Scenario No. 2: Application-Server-Based Fulfills Audit And Compliance Requirements
The middle of the continuum divides between two approaches, single intermediary and application-server-based, each of which is able to handle authentication and authorisation of individual users. The application-server-based approach builds on the SOA security features in service implementation platforms (e.g., application servers, integration servers, packaged applications, and software-as-a-service). By allowing service platforms to maintain security contexts based on the actual end user, this approach facilitates implementation of advanced authorisation strategies. It also allows audit logs to record actual end-user service request activity, which can be important for detailed auditing and compliance for privacy and other regulations. While it has the advantage of requiring no cash outlay for new SOA specialty products, if one has multiple platforms, the configuration and integration work required may cause the solution's cost in work hours to equal or exceed the cost of buying and configuring SOA specialty products.
Application-server-based SOA security will often use a simple VPN connection as a foundation. A possible extension of this scenario might include using an SOA or application server security plug-in from a single sign-on or identity management environment to provide for consistent security between SOA services on an application server and other application assets controlled by the identity management product.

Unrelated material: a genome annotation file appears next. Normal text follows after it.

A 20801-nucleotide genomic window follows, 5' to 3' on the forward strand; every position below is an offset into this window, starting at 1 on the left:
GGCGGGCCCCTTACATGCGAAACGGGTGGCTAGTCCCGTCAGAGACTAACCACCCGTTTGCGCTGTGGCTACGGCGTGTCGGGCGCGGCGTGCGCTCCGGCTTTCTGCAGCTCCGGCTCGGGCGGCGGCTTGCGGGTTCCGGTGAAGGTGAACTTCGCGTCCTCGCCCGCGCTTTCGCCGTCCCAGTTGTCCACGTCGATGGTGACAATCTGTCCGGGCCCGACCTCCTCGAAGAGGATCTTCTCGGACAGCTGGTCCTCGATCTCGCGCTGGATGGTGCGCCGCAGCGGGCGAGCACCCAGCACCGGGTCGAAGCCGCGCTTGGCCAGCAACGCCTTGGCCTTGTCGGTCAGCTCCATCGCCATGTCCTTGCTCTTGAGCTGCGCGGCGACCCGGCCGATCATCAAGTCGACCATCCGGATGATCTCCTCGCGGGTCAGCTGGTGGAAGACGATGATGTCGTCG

Scenario No. 3: Single Intermediary Consolidates Security Processing
The other side of the middle of the continuum is the single intermediary approach, which concentrates SOA security functions into a policy enforcement point that sits in front of ones service implementation platforms. This simplifies SOA security, providing a single solution (consisting of the intermediary and its administrative tools) that can provide security across any and all SOA services (at least for the message formats and protocols the intermediary supports). However, in the pure implementation of this approach, service platforms, in essence, turn off user-level SOA security features in favour of trusting the intermediary for all SOA security. The intermediary might be provided by products from several different categories including SOA appliances, SOA management solutions, enterprise service buses (ESBs), integration-centric business process management suites (IC-BPMSs), or specialised SOA security products.
A single intermediary approach might also use a simple VPN connection as a foundation. The intermediary handles all SOA security processing; therefore, service platforms are not required to have any specific SOA security support, which allows the solution to support a wide range of service platforms.
Scenario No. 4: Brokered, Layered, Federated Provides Comprehensive SOA Security
At the far advanced end of the continuum, the SOA security solution is deeply integrated across multiple layers of service calls, ensuring that each service platform has access to the user's identity, and it supports advanced security scenarios such as federation and token exchange. Today, few firms even approximate this type of solution. However, as SOA security solutions, standards, and products mature and as privacy and financial regulations get more stringent, advanced SOA security solutions will become more feasible (both financially and technically) and, indeed, may be mandatory for some scenarios. A brokered, layered, federated SOA security solution will use multiple standards, integrate multiple products, and very likely require custom-built integration to pull all the pieces together.
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